US regulators have published details of banks' plans for living wills, including information on how the organisations' IT systems will cope if they are shut down or broken up.
Living wills, required by the 2010 Dodd-Frank law, are designed to prevent future too-big-to-fail bailouts of banks by setting out plans for letting them go to the wall without catastrophic knock-on effects.
The Federal Deposit Insurance Corporation and Federal Reserve have now made public parts of the plans submitted by nine of the country's biggest banks: Bank of America, Barclays, Citi, Credit Suisse, Deutsche Bank, Goldman Sachs, JPMorgan Chase, Morgan Stanley and UBS.
The documents submitted by each include details on relationships with payment, clearing and settlement systems and brief descriptions of 'material management information systems' outlining the business continuity and disaster recovery plans in place.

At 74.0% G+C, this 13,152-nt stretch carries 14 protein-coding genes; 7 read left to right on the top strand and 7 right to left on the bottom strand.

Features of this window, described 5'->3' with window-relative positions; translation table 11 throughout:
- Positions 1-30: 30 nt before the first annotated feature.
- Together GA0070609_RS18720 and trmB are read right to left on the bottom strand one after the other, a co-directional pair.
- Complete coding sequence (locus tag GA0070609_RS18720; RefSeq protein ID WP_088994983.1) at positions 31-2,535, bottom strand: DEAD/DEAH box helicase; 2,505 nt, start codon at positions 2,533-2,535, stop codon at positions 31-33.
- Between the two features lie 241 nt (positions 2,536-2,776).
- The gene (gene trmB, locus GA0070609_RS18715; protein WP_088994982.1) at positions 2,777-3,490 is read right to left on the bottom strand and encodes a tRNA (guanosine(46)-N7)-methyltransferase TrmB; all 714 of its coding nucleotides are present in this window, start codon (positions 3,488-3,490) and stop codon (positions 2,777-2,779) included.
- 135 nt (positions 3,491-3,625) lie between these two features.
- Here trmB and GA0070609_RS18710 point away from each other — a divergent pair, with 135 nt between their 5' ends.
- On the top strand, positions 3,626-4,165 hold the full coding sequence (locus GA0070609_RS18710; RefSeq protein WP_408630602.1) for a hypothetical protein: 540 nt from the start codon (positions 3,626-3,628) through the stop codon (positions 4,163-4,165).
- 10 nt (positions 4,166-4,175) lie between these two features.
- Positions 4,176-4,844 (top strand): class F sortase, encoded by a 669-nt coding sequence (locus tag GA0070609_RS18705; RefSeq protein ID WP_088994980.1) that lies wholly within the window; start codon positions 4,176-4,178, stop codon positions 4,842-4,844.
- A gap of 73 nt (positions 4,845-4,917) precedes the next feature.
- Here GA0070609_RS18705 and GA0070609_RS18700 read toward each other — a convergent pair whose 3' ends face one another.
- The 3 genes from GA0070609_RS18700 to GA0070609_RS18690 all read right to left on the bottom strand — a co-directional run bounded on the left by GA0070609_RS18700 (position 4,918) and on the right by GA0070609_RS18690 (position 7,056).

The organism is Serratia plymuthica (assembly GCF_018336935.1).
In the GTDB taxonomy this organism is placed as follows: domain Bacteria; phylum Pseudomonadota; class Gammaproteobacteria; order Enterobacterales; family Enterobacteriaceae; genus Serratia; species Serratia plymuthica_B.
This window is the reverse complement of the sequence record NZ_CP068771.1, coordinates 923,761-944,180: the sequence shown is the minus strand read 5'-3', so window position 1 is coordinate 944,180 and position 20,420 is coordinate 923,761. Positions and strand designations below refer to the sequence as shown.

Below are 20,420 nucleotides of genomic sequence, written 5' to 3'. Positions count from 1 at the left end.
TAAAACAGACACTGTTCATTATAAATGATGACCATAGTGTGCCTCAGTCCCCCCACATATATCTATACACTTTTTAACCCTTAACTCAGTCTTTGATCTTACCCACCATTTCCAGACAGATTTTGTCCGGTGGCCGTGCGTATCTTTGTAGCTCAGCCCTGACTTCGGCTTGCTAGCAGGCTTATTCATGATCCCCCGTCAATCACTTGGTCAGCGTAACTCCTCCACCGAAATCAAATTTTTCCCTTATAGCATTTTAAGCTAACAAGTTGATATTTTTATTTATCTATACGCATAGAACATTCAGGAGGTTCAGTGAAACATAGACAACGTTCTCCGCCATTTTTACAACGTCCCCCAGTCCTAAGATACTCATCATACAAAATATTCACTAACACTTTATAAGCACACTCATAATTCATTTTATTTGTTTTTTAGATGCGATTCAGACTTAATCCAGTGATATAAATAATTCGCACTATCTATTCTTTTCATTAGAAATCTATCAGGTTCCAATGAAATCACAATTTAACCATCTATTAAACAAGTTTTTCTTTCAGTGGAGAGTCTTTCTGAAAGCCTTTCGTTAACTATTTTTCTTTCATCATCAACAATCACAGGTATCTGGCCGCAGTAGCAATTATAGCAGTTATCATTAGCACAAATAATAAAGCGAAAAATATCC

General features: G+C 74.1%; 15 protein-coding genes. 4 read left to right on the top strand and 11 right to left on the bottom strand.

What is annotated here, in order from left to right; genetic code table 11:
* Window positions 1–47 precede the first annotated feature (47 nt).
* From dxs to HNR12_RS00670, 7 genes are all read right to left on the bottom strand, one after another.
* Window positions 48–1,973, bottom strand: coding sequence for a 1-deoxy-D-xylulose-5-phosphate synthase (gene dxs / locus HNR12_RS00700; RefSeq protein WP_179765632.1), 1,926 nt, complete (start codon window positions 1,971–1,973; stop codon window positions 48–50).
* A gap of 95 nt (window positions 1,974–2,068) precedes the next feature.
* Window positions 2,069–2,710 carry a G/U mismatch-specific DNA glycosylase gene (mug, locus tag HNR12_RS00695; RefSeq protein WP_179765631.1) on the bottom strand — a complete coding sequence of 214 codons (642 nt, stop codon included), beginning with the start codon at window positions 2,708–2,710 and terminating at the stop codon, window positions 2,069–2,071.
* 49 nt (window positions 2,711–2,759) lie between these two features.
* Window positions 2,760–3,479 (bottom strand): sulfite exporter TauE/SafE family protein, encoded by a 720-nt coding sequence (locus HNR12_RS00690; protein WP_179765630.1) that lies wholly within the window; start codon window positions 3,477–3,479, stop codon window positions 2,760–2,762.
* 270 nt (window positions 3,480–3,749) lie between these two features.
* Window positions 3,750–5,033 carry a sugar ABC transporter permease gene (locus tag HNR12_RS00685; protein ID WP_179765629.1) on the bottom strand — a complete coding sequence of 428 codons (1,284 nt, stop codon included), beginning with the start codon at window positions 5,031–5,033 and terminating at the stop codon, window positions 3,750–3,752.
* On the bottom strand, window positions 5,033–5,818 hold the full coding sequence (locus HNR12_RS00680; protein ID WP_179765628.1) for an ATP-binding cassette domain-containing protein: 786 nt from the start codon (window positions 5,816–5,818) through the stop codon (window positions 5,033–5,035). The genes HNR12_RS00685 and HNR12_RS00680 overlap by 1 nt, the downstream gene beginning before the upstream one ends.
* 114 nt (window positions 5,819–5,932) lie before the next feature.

Among the nine, Citi is unique in having used the living wills issue to develop a tool that "leverages the standards-based data architecture and is intended to make Citi's resolution plan a living plan with monthly and quarterly updates as well as to provide a streamlined method to answer questions relating to resolution."
The tool "incorporates the use of strategic data repositories, e.g. consolidated contracts, positions and balances information, and gives Citi and its regulators the ability to access the information that would be needed in a crisis situation."
With UK banks also being asked to draw up living wills, Finextra is hosting an executive-level dinner on the subject with Sir John Vickers, chairman of the Independent Commission on Banking, on 17th July. Register now.